One case that will be affected by the Ninth Circuit’s decision in Smith is United States v. McWilliams.246 On November 5, 1999, Judge George H. King of the United States District Court for the Central District of California granted the government’s pre-trial motion prohibiting the defendants from making any reference to the medical benefits of marijuana at trial.247 Specifically, the defendants were barred from referring to California Proposition 215, the federal government’s own experimental medical marijuana programs or any claim that marijuana use is a medical necessity.248 In July 1998, defendants Peter McWilliams and Todd McCormick were arrested following a police raid in Los Angeles that turned up more than four thousand [*PG735]marijuana plants, and were charged with manufacturing and conspiring to grow and sell marijuana in violation of federal law.249 The charges carry with them a minimum sentence of ten years and a maximum sentence of life in prison.250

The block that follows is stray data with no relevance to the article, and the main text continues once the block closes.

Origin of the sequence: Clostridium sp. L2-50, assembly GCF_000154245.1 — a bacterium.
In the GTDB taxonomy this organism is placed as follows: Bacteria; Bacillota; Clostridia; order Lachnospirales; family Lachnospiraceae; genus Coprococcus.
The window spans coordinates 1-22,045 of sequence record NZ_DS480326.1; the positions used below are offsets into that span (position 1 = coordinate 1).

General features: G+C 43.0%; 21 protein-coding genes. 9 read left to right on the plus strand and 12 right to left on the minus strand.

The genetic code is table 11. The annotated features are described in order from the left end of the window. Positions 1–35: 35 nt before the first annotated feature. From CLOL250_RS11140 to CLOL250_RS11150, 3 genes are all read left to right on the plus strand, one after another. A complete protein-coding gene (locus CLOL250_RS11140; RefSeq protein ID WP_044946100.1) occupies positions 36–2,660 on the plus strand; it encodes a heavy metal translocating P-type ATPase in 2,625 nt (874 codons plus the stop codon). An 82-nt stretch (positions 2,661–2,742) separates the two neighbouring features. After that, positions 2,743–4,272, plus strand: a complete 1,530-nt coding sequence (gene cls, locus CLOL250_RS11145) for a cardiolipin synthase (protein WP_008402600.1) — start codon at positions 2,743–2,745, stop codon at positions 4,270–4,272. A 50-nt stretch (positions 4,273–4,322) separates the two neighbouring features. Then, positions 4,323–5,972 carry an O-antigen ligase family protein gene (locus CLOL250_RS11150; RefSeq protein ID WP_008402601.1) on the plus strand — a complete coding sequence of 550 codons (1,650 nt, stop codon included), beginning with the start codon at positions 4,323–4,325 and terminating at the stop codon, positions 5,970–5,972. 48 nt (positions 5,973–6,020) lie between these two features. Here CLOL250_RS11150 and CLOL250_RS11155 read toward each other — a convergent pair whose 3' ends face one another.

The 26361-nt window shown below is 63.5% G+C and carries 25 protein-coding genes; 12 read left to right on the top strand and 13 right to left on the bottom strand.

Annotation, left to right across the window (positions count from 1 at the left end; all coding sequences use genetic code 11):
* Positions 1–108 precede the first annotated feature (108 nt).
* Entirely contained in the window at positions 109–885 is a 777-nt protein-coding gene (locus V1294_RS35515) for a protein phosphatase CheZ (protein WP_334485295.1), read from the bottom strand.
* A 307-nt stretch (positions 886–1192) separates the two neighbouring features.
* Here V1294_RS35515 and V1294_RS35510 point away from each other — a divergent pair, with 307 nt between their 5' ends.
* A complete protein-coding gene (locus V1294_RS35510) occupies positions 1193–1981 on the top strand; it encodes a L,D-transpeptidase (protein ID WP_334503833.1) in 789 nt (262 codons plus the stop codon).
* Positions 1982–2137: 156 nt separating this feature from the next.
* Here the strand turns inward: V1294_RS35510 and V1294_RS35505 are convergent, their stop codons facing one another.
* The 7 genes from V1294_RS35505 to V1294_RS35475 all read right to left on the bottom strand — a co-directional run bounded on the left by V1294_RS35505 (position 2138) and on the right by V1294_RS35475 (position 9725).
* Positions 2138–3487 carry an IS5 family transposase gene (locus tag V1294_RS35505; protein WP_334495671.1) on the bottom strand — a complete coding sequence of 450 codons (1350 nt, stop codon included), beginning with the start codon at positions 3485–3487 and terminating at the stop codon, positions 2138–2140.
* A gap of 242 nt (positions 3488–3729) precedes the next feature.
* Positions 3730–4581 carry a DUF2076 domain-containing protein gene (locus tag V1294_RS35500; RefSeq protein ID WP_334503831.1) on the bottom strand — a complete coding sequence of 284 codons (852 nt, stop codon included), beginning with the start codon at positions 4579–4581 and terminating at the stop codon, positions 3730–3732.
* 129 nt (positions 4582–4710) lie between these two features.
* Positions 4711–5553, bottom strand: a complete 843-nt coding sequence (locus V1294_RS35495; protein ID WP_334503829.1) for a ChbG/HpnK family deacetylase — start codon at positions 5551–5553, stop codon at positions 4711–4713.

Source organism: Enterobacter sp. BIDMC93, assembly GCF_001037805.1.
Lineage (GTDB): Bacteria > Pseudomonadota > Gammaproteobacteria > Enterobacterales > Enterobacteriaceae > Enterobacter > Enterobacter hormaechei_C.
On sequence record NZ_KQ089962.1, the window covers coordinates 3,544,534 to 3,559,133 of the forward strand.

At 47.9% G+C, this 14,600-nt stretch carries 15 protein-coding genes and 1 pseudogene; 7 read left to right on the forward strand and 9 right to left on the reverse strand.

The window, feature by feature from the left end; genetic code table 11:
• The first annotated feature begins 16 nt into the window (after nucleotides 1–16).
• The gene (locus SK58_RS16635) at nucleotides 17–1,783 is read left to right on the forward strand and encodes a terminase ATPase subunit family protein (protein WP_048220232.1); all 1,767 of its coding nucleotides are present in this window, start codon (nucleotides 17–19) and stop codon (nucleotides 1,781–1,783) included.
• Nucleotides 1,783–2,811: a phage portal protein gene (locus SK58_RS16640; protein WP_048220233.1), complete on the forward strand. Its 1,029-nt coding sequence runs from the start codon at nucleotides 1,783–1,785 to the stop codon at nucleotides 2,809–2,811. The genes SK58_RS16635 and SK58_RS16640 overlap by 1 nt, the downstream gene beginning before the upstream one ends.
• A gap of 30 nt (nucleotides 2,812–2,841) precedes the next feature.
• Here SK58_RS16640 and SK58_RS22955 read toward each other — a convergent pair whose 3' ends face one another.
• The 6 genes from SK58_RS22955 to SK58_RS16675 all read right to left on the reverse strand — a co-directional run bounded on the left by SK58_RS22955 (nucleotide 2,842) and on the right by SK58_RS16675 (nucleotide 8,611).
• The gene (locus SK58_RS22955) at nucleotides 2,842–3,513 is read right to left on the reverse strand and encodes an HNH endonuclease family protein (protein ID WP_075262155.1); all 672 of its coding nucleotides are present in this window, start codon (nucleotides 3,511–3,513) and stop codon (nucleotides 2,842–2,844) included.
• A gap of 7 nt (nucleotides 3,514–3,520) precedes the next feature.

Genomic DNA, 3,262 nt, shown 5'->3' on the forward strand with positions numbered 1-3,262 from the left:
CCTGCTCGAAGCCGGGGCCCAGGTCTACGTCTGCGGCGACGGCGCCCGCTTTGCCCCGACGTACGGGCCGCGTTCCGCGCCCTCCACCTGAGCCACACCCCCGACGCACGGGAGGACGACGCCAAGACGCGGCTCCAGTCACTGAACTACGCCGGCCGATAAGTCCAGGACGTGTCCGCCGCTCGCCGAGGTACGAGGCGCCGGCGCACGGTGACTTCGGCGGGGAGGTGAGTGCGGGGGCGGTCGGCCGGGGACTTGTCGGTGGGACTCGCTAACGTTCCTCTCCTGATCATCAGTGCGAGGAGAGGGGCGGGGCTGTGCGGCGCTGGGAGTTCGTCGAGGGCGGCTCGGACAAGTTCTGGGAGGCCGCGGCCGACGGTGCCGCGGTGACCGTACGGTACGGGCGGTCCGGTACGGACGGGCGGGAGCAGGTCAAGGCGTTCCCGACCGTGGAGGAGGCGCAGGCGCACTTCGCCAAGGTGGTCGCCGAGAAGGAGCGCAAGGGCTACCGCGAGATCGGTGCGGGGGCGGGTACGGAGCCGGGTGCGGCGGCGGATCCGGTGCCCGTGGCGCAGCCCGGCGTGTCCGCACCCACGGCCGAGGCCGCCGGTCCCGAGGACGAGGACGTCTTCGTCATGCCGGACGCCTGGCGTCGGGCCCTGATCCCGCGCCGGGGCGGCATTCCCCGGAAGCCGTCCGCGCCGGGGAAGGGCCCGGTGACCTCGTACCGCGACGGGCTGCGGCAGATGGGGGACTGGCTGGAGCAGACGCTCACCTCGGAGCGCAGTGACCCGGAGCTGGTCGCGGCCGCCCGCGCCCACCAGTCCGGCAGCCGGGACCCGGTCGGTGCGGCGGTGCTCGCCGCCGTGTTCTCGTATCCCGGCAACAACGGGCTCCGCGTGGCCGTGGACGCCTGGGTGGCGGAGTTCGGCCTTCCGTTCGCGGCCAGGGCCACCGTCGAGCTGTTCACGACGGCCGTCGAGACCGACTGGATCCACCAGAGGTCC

The government has sought to characterize McWilliams and McCormick as commercial dealers, alleging that they were growing marijuana to sell to marijuana clubs.251 McCormick maintains that he smokes marijuana to treat pain from cancer treatments.252 He also claims that he was growing an abundance of plants to determine which strains work best for which types of illnesses. McWilliams claims that he uses marijuana to treat nausea resulting from drugs he uses to treat AIDS.253 McWilliams further asserts that he tried other traditional medication to treat his nausea, including Marinol—a legal drug in pill form containing THC, the active ingredient in marijuana—but only marijuana allowed him to keep his anti-AIDS drugs down.254 Since McWilliams’ access to marijuana was blocked, he has been unable to keep down his pills and his viral load255 has risen to 250,000, a level that greatly reduces the effectiveness of the immune system.256 Despite pleas by McWilliams’ attorney to alter the bail conditions so that McWilliams can continue to smoke marijuana, Judge King has said that “he cannot authorize someone to break the law.”257 In addressing the medical necessity defense, Judge King stated that such a defense is inappropriate because it contradicts an explicit determination by Congress to classify marijuana as a Schedule I drug, a substance with no legitimate medical use.258